Recently I got a new mountain bike (Trek Fuel EX Project One) and as I got a new bike I thought it was only fair that I got some other bits of kit to complete the new package. I’ve never owned a mountain bike specific helmet and when I saw that Criterium had the new Bontrager Rally MIPS in the same colours as my bike I just had to buy it! Little did I know that when buying this helmet, I’d get to test out its level of protection a little sooner and in more dramatic style than I would have hoped!

Bontrager describe the Rally as raising the bar for comfort and protection in MTB helmets. The Rally has been around in Bontrager’s range for a couple of years now, but for 2017 has been updated with the MIPS Brain Protection System. I can say that when I tried the helmet on in the shop it felt and snug as a bug on my head. I’ve worn Bontrager road bike helmets for the past 3 years and found them to really suit my head shape, so when the time came to get a new mountain bike helmet Bontrager was the go-to brand for me to try.

The helmet has plenty of venting with deep channels that allow good airflow even at low speeds. The flat lock straps also help ensure the straps sit flush against your head and don’t get tangled. The design of the shell also gives greater coverage down the side and rear of the head for added protection. If you ever ride with goggles the adjustable visor is designed so as you can push it up out of the way to allow your goggles to sit neatly on the helmet (under the visor) when not in use. The headmaster fit system used on the Rally has a very fine degree of adjustment to help achieve a perfect fit. There is also enough space between the base of the helmet and the headmaster dial to allow a pony tail to slide through, which is a feature I have found lacking on other helmets in the past.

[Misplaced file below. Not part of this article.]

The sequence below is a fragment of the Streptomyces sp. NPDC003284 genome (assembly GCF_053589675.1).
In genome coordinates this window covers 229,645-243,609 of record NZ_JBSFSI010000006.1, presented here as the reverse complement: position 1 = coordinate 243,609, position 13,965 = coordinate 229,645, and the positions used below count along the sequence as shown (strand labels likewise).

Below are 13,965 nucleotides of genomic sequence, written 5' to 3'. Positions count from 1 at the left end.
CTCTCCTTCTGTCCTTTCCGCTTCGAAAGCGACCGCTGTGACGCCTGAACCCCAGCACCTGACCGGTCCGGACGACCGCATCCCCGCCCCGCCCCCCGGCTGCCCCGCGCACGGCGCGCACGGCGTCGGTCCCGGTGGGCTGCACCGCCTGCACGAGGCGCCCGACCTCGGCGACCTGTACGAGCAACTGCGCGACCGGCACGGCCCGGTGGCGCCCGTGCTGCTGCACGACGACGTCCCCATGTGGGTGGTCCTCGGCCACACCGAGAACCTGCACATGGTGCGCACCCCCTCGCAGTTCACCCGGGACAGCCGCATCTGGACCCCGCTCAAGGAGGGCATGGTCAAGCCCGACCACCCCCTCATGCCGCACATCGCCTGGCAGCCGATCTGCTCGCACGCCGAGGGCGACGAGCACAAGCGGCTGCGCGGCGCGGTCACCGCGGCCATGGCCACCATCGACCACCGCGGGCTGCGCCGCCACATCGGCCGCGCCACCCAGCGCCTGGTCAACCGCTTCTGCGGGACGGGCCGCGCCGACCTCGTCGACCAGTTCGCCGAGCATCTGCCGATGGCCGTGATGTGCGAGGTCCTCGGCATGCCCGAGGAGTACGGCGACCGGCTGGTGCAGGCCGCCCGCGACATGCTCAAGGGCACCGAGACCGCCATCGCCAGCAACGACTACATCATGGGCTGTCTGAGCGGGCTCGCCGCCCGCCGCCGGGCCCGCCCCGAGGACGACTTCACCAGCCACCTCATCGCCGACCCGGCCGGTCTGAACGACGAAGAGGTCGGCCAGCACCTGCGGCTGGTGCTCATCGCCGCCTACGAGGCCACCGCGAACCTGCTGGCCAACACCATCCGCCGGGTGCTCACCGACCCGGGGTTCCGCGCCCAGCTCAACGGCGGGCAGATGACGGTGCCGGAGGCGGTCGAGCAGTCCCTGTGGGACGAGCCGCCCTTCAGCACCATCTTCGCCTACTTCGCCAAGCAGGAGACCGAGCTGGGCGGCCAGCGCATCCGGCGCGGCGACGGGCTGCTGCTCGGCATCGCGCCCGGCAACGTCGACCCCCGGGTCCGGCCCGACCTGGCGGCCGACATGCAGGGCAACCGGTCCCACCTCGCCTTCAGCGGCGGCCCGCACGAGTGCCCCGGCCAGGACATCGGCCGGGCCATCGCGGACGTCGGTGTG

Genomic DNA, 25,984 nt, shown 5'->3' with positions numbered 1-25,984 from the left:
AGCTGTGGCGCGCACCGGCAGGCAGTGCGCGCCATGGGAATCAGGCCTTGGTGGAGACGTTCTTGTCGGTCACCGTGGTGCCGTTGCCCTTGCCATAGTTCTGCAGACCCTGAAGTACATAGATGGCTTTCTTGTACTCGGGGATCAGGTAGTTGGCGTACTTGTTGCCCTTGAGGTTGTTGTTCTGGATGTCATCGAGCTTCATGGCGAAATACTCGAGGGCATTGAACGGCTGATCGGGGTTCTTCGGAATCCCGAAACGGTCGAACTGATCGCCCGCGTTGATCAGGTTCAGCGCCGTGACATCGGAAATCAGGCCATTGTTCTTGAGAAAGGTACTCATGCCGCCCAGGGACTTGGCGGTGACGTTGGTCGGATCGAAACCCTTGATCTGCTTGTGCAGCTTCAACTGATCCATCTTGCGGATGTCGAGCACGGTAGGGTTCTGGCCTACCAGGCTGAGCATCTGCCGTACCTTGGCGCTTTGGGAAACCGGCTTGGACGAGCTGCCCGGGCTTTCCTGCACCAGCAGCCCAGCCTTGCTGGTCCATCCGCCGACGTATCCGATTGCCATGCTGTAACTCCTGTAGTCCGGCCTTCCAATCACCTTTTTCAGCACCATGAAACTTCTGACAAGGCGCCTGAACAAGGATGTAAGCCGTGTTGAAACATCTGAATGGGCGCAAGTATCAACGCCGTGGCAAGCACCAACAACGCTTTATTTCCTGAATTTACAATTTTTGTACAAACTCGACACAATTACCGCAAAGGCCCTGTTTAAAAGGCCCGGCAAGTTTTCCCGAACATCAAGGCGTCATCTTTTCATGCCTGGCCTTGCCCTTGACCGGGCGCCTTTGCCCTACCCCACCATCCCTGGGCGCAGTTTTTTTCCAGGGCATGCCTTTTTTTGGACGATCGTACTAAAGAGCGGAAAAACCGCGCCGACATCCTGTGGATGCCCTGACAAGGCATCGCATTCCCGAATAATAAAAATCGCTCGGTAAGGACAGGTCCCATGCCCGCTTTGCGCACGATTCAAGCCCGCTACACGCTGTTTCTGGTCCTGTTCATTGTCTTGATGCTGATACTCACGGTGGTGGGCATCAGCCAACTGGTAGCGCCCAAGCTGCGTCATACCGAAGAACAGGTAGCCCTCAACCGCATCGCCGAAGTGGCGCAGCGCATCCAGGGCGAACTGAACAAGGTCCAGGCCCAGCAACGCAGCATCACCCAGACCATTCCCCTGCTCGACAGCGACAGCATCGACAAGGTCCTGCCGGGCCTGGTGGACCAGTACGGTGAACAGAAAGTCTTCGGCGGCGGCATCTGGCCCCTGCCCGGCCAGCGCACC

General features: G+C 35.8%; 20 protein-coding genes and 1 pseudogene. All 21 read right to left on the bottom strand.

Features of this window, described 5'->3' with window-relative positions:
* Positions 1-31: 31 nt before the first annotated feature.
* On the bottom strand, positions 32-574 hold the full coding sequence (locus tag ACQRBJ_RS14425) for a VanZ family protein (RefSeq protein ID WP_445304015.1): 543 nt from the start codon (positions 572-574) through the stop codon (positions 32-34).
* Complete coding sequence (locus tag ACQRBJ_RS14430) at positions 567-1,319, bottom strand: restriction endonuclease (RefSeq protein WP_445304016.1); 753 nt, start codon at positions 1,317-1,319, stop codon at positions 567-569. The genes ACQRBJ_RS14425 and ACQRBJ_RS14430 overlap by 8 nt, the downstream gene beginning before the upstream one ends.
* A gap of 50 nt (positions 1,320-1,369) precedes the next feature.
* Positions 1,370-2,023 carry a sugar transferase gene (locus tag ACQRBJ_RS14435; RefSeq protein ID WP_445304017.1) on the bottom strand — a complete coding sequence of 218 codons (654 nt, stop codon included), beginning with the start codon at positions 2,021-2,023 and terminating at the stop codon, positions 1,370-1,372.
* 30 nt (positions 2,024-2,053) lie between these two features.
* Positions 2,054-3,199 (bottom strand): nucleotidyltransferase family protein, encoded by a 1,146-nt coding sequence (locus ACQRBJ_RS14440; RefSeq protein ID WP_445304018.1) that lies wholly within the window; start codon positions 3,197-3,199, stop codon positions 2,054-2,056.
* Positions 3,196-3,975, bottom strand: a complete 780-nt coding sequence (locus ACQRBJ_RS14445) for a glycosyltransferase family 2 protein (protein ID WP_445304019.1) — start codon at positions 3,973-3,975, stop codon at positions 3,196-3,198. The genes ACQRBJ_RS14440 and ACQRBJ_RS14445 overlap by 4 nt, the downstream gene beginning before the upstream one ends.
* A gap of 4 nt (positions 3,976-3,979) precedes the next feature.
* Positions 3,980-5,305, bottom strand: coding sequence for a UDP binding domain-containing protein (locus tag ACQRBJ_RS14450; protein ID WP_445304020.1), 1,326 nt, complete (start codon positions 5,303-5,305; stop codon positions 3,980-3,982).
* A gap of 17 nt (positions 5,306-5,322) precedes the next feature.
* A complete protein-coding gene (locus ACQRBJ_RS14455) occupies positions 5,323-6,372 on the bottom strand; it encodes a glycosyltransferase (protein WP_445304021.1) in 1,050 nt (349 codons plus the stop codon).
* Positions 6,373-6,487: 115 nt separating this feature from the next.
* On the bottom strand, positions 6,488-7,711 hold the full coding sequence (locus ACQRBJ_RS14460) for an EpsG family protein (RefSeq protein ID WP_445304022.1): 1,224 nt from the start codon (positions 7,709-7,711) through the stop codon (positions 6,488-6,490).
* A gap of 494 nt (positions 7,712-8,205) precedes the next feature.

So, to the main event. Having been riding with the new helmet for all of an hour, I clipped my handlebar on a tree, resulting in me somersaulting over the bars and my head and shoulder taking a good whack. A landing hard enough to knock me unconscious and dislocate my shoulder. I daren’t think what might have happened to a lesser helmet judging by the damage sustained. In the end having endured an ambulance ride to A&E I was diagnosed with concussion to go along with my dislocated shoulder. Having learned in a slightly more painful and dramatic way than most, I know that I will certainly be paying even more attention to the quality of helmets (and other protective gear) I buy in future. After all you only get one head!

Check out the video from Trek that explains a bit more about MIPS and how it reduces the damaging risk of rotational forces on the brain in an impact.


Natalie Milne races in Rabat

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Natalie Milne, Team GB and Team Scotland triathlete is sponsored by Criterium Cycles. Natalie is working hard for qualification to represent Team Scotland at the 2018 Commonwealth Games in Gold Coast. She recently raced in the ATU Cup in Rabat, Morocco. Here’s her race blog from Rabat.

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A guide to Bike Lights (Part 1)

By | Buying Guides, News | No Comments

It is the law to have your lights switched on your bike between the sunset and sunrise. But the choice is bewildering. In this Blog (Part 1), Criterium Cycles examines the technology behind lights and lighting, and suggests some ideas for how to choose the best light for your road or urban / commuting needs. Mountain Bike lights will be looked at in Part 2.